How do we work with our neuromuscular patterns in practice?
Something I often talk about is our neuromuscular patterns. What are they? How do we develop them? Do they help us? Do they harm us?
The truth is, that at present, the most popular way to interface with the long tradition of yoga is through our physicality. This is not a bad thing. Personally I believe that the journey toward acquiring self-knowledge is ultimately inevitable. Who’s to say where one is on their path and whether it is right or wrong for them?
Because we’re interfacing through the physical, it would help to use this to understand how the practice can actually lead to self-knowledge. I’m not suggesting that pigeon pose will bliss you out. I’m suggesting that the way we approach the practice has the potential to lead us further down this path.
I think it’s very easy as one evolves in yoga through asana and then perhaps pranayama and then to meditation to then look at everyone who is just beginning their journey and say: “Oh, don’t bother with the asana, you’re trying to get here anyway, why bother to waste your energy on asana?”
This can happen more microcosmically as well, with the advanced asana practitioner asking someone who is more of a beginner in their practice to do advanced asana work. I’m not talking about just making them do an advanced asana. I’m talking about asking them to move, feel, or experience the pose in a way that is advanced when they’re a beginner.
Dare I say that this is sometimes the crossroad of injury? The neuromuscular patterns in the student have not been sufficiently developed yet that then lead them to the next level of understanding of a particular asana. This can be true on both a physical and mental level. Mental anxiety can bring about excess effort and struggle to do something. To be fair, mental anxiety may be needed to overcome perceived limitations. Knowing when one is appropriate requires intelligence.
Our physical patterns are created through a combination of elements in our body. They don’t live in the mind, or the body but in both. The truth is, no one knows where these patterns exist in our bodies, but they definitely do exist. In workshops I often give the example of a stiff person going under general anesthesia. Under general anesthesia, all of his or her physical stiffness and limitations will disappear while under. After coming out of anesthesia the patterns of stiffness come right back in.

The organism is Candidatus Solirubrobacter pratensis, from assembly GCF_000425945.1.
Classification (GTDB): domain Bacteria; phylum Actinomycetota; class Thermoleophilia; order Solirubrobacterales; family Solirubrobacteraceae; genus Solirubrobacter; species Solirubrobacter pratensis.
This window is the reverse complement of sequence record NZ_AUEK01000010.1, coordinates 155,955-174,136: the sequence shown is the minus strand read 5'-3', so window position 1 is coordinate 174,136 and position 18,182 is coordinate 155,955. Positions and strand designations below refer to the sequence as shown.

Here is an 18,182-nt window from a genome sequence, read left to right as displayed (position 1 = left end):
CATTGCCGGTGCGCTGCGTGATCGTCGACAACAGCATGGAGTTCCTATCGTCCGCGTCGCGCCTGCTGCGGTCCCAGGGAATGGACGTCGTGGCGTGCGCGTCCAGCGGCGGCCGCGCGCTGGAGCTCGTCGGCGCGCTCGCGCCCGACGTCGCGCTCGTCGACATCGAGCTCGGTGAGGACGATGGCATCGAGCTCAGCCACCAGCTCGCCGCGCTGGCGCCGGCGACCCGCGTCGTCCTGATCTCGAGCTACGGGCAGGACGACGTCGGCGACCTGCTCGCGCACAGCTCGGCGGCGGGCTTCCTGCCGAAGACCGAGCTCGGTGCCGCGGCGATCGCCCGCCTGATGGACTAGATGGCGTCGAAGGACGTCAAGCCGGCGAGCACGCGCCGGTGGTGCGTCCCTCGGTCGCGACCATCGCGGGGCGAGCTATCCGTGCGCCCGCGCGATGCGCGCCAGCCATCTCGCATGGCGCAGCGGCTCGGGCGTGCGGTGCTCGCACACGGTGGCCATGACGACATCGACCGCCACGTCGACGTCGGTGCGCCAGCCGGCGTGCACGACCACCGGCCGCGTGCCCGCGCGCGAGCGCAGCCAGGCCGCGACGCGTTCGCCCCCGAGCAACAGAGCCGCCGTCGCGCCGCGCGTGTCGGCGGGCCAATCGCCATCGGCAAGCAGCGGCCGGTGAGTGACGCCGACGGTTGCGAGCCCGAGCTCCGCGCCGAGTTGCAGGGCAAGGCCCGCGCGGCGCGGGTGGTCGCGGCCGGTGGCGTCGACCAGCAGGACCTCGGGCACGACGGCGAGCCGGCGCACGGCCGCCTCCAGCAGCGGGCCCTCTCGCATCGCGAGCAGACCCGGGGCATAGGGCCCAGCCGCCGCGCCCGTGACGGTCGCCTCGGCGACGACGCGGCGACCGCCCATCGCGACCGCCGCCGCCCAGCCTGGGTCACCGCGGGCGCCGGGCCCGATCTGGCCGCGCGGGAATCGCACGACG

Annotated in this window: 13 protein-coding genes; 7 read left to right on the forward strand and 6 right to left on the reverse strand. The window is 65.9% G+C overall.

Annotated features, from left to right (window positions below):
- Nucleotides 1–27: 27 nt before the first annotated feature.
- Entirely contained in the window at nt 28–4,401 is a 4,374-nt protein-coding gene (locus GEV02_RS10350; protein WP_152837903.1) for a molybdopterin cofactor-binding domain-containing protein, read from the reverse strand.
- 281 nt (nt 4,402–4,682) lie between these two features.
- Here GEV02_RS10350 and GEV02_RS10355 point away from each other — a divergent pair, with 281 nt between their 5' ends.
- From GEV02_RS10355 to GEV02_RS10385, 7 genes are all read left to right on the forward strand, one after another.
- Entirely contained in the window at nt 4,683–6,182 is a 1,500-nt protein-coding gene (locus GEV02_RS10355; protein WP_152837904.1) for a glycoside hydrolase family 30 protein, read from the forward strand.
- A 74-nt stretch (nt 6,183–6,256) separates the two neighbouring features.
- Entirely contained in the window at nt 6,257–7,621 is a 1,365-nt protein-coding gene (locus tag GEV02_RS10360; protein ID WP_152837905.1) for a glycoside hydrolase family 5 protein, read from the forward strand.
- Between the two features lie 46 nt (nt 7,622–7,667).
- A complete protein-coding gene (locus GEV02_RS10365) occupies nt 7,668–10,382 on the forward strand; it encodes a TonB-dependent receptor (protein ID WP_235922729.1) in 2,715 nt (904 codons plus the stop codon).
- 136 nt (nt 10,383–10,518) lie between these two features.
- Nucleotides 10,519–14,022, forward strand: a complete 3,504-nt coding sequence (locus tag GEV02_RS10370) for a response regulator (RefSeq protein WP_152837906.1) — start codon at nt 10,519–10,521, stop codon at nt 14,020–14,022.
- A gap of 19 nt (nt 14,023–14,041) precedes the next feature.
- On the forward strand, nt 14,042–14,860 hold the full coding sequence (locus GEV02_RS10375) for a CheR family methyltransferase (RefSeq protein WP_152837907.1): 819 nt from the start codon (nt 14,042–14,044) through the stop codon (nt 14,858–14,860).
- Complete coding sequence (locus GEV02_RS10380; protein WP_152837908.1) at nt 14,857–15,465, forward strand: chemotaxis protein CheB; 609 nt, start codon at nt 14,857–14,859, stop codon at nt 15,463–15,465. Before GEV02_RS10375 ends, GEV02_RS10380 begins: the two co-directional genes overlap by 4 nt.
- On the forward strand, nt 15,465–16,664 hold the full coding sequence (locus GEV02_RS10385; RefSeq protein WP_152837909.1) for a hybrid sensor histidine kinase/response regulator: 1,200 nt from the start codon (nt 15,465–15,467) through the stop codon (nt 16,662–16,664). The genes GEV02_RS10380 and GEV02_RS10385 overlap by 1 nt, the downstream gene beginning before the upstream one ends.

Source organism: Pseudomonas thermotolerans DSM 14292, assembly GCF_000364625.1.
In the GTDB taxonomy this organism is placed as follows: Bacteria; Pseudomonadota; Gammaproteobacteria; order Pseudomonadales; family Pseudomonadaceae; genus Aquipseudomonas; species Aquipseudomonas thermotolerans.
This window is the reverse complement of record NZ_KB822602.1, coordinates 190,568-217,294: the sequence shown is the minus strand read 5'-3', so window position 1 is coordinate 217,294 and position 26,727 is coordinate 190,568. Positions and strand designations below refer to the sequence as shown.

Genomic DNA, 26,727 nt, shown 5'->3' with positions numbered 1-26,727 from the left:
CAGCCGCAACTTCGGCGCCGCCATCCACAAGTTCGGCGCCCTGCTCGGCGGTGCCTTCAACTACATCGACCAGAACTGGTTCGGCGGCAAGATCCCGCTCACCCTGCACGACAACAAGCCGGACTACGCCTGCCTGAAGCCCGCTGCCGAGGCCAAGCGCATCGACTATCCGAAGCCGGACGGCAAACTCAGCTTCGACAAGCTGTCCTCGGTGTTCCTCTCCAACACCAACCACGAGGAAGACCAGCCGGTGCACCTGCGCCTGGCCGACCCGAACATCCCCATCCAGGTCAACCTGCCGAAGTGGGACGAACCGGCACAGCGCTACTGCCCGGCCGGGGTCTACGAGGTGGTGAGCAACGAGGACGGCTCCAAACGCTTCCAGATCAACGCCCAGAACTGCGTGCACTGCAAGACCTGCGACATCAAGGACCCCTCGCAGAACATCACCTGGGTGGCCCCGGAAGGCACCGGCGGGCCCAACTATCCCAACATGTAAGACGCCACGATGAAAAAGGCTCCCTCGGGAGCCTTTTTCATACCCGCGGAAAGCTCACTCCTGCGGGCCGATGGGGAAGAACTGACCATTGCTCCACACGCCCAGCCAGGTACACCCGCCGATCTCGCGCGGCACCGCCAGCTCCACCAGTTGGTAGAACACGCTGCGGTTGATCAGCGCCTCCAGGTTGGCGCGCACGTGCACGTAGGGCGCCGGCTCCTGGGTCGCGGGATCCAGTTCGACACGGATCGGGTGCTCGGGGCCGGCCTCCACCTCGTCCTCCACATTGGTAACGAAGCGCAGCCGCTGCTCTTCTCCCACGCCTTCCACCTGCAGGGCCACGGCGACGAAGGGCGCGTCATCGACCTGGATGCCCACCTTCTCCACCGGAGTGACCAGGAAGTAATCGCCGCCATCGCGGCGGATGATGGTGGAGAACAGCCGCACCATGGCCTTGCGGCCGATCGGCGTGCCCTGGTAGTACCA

This certainly clues us into the relationship between the nervous system and our physical patterns. Yoga is very much about working with our nervous system. It’s not just about working on the most gross physical level, but the work of pranayama and meditation all work with this same system.
Without getting too far into the depth and details of the variety of sensory receptors, it is sufficient to say that movements repeated create a pattern. I often liken this to learning to drive a car and how conscious this effort must be when we first learn this new skill. After a number of months, the thought required to change gears or change lanes is almost automatic and requires less conscious effort.
The same could be applied to learning a complicated or difficult asana. When we place the effort in the right place, we can take advantage of previously learned patterns. If there is some method of evolution in the asana sequencing, then each asana is made up of movements and techniques that are acquired in earlier asanas.
From here it is important to observe your own or your student’s patterns of movement and try to see where it is taking them. Will it lead to more advanced patterns? Will it lead to injury? If I meet a student who is having difficulty with a more advanced posture, I ask myself, what pattern is missing from all of the asanas they’ve done?
Each time a muscle contracts in a particular way, it is recorded. This recording is created in both the motor aspect of the movement as well as the sensory aspect of feeling what one is doing. Together they create a memory, a patterned way of doing something.
As we practice, shouldn’t we have in mind where this is leading us? It’s easy to get sucked into going through the motions of a practice without the awareness of what or why we are doing it. In fact this itself can become a pattern. Going through the motions just to get done and be finished. This type of pattern leads nowhere.
Other more physical patterns that constantly stress an area or part of the body can definitely be harmful even though they don’t give any indication of pain or trouble. The difficult question is to know when this is happening. We tend to trust our own perceptions of our body, which usually serves us well. The more ingrained we are in our pattern, the less likely we are to respond to a perspective outside of our own. It begs the question: do I trust what I feel or do I trust what the outside perspective (the teacher) is saying?
There is no answer for every time this scenario comes up. If we trust our teachers, their own experience, and their understanding of our body, it is an opportunity for us to change our patterns. There is value in shifting patterns. Shifting patterns keeps things fresh, provides continued positive stimulation to the nervous system, and maintains an openness to change.
It also feeds our experience of ourselves. This is where asana shines and why even just doing a physical practice can affect us on so many levels. There is no physical without the more subtle parts of us. The mind and body are not separate. We are all of the koshas at once, not separately. The great yogis new this.
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David explains why the key to lowering into chaturanga is doing two things at once: maintaining an active serratus anterior and relaxing the triceps and deltoids.